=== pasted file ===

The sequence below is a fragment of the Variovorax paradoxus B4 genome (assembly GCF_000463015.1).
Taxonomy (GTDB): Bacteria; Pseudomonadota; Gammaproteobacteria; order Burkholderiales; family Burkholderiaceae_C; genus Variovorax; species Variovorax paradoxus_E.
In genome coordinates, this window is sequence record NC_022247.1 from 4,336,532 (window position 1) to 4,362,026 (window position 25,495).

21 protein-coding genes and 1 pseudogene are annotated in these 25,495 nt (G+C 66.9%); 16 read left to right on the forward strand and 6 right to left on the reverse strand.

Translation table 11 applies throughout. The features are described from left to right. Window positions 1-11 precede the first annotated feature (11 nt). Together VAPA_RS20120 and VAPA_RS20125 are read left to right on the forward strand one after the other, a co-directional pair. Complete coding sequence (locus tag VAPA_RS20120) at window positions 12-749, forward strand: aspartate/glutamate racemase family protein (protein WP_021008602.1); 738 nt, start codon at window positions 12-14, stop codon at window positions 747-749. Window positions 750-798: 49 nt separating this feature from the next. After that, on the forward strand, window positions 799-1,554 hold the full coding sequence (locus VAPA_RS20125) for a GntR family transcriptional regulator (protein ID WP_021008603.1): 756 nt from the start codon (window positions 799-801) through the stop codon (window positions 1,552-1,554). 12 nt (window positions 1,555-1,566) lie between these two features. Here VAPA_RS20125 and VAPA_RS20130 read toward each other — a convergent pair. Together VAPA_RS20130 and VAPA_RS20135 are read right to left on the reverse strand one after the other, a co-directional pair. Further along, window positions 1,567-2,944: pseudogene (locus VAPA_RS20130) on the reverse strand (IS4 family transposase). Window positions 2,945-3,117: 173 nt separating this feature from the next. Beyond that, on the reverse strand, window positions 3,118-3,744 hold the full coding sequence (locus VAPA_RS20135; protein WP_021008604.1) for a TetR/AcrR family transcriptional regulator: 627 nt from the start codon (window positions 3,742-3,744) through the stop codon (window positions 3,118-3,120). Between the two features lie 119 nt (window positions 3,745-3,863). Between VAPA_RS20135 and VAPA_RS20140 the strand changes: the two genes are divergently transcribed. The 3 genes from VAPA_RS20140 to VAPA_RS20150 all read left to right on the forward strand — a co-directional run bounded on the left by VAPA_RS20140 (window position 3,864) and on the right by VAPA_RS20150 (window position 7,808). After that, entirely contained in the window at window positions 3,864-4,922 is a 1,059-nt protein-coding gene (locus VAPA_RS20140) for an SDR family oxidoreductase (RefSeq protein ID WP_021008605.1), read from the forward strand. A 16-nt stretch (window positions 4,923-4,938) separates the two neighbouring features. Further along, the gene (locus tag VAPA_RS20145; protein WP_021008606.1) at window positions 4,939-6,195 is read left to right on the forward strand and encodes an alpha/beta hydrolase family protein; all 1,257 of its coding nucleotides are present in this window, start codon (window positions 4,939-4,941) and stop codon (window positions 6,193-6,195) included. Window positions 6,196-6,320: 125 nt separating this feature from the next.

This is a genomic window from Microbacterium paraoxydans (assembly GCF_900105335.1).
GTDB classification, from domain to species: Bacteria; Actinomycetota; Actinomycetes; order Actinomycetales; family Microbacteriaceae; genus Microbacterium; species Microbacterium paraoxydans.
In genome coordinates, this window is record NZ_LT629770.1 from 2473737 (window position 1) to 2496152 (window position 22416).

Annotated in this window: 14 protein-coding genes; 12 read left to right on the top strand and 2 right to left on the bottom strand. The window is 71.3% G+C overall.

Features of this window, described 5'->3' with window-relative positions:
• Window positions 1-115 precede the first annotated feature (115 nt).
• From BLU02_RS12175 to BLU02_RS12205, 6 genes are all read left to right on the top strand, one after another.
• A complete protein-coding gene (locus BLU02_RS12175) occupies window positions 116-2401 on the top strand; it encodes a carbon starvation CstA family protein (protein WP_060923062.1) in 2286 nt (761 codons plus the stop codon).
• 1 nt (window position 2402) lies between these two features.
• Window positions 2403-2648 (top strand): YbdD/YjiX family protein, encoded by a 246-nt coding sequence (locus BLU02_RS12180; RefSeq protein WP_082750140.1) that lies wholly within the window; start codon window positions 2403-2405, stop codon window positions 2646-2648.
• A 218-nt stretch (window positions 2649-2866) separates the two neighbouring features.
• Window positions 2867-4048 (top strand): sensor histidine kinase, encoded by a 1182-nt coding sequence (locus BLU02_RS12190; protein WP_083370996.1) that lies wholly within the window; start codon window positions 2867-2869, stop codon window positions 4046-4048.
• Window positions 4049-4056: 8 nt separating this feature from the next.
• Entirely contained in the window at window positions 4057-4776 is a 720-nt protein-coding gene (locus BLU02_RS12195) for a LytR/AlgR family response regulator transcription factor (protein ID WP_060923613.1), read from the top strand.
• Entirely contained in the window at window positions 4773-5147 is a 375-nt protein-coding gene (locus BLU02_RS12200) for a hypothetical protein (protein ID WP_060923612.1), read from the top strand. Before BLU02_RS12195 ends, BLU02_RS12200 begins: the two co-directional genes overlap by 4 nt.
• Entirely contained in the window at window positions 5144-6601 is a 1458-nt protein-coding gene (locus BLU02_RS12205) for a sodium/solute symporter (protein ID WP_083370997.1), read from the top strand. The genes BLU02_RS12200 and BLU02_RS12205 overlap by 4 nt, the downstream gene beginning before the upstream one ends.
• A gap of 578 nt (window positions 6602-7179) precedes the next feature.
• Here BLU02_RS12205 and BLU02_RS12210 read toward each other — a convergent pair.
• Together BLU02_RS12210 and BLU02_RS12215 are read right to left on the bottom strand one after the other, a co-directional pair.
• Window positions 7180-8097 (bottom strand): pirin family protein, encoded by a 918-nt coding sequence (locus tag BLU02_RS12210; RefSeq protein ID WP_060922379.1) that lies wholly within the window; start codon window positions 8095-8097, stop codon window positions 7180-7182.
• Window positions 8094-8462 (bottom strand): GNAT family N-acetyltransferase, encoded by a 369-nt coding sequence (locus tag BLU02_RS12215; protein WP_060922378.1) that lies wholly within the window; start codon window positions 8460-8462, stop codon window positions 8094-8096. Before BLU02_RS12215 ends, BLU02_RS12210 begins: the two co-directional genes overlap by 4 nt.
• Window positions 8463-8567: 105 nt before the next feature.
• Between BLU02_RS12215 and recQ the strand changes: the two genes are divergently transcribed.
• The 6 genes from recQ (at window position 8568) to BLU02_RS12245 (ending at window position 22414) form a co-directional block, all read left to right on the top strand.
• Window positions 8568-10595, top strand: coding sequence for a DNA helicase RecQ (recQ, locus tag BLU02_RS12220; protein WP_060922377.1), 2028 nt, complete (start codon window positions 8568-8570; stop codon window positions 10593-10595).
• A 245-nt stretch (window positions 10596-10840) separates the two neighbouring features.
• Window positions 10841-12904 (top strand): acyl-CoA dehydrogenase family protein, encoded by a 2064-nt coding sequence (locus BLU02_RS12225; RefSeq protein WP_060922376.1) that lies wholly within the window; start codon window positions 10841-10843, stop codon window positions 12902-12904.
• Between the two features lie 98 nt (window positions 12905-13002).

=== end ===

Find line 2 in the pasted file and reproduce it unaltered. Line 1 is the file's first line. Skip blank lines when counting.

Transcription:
Taxonomy (GTDB): Bacteria; Pseudomonadota; Gammaproteobacteria; order Burkholderiales; family Burkholderiaceae_C; genus Variovorax; species Variovorax paradoxus_E.